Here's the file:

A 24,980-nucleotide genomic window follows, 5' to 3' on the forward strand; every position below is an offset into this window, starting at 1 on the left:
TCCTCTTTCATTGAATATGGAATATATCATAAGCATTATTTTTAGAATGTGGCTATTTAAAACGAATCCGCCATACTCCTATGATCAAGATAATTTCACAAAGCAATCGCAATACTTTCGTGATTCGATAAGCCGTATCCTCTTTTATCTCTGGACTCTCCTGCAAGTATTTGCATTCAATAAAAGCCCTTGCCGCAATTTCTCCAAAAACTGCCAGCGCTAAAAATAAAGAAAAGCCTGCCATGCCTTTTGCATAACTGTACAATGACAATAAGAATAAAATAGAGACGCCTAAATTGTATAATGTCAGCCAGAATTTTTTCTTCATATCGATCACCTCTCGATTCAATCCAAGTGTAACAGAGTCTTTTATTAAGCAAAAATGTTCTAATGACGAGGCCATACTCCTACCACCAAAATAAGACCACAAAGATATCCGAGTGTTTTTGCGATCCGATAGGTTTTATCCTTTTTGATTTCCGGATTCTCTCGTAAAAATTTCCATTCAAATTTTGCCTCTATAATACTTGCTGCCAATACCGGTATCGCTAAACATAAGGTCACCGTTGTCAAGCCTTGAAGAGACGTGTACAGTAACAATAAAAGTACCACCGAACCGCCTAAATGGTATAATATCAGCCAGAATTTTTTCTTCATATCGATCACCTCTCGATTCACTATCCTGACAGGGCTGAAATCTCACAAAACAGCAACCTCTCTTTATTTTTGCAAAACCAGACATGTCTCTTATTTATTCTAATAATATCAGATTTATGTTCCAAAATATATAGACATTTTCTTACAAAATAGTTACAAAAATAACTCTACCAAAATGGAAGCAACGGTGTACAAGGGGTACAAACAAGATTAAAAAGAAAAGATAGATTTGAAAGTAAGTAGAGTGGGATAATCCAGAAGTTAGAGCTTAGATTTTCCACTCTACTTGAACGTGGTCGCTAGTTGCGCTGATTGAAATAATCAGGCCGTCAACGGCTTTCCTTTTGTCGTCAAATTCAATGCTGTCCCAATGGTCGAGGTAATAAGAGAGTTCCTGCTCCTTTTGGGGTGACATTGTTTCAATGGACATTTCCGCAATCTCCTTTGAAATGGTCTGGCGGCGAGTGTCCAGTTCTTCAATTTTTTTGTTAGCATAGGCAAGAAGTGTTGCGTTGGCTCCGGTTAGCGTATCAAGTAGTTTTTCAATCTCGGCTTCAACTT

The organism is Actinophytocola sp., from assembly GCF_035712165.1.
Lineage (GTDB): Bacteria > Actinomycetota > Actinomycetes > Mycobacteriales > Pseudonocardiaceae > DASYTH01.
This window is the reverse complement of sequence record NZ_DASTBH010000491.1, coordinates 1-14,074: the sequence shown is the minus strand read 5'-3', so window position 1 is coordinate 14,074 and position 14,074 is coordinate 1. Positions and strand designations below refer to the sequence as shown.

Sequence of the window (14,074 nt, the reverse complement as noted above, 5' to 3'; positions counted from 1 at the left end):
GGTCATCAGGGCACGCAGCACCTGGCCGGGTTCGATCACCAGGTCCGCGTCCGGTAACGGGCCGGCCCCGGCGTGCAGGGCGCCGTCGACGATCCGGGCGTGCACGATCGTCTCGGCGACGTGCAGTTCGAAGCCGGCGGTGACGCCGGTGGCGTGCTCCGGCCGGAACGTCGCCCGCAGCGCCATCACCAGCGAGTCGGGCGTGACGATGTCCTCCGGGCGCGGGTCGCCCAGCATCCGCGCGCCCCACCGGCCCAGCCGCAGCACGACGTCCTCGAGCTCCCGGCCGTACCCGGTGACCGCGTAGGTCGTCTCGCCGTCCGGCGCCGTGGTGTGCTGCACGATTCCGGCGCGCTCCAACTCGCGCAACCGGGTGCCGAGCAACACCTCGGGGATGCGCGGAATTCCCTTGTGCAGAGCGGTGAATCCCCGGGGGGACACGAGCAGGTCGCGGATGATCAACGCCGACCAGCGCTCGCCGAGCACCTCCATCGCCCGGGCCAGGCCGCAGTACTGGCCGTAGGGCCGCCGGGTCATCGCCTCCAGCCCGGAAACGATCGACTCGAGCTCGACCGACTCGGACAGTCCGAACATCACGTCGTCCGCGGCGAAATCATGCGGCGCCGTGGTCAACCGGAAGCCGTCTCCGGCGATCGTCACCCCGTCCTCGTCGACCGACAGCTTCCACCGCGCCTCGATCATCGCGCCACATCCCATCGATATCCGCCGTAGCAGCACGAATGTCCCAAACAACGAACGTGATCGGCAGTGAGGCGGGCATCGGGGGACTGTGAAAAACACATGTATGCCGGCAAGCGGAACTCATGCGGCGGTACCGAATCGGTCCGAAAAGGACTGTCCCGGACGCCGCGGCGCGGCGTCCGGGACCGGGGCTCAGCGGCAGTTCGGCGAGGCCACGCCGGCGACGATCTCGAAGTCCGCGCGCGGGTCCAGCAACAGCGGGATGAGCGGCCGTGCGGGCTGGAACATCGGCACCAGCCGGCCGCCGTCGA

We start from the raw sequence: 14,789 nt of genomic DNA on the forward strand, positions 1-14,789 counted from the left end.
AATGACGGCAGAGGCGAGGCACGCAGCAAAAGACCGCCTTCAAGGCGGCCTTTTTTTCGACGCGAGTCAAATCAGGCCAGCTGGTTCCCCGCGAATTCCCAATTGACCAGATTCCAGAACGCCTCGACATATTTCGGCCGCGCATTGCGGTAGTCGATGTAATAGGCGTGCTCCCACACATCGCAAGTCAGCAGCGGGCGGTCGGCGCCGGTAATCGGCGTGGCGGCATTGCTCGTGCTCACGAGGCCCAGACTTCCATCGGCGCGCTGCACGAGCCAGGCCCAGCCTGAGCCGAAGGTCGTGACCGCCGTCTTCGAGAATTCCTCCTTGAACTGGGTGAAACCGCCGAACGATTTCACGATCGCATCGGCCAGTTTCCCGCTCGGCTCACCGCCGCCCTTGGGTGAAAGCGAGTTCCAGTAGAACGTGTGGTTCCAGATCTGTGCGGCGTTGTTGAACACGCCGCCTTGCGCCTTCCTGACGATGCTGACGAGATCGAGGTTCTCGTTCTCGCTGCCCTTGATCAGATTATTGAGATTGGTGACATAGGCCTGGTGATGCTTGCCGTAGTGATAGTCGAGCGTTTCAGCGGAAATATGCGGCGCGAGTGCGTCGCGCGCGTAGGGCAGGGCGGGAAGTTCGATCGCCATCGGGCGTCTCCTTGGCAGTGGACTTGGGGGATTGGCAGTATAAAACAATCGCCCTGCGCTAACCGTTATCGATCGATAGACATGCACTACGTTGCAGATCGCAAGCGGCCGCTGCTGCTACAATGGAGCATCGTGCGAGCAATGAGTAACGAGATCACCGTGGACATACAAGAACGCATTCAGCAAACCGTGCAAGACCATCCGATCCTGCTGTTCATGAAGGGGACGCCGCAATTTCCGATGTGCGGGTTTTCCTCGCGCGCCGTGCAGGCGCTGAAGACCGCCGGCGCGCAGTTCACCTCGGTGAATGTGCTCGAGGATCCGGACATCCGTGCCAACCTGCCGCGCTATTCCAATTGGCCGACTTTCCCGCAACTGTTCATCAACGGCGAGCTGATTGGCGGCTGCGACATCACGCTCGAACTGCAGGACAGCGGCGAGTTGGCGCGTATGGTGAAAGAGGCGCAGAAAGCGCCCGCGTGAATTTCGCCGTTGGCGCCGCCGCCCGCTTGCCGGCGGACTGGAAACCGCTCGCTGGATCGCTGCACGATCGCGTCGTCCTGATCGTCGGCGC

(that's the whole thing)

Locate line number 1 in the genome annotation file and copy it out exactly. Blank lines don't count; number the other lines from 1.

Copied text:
A 24,980-nucleotide genomic window follows, 5' to 3' on the forward strand; every position below is an offset into this window, starting at 1 on the left: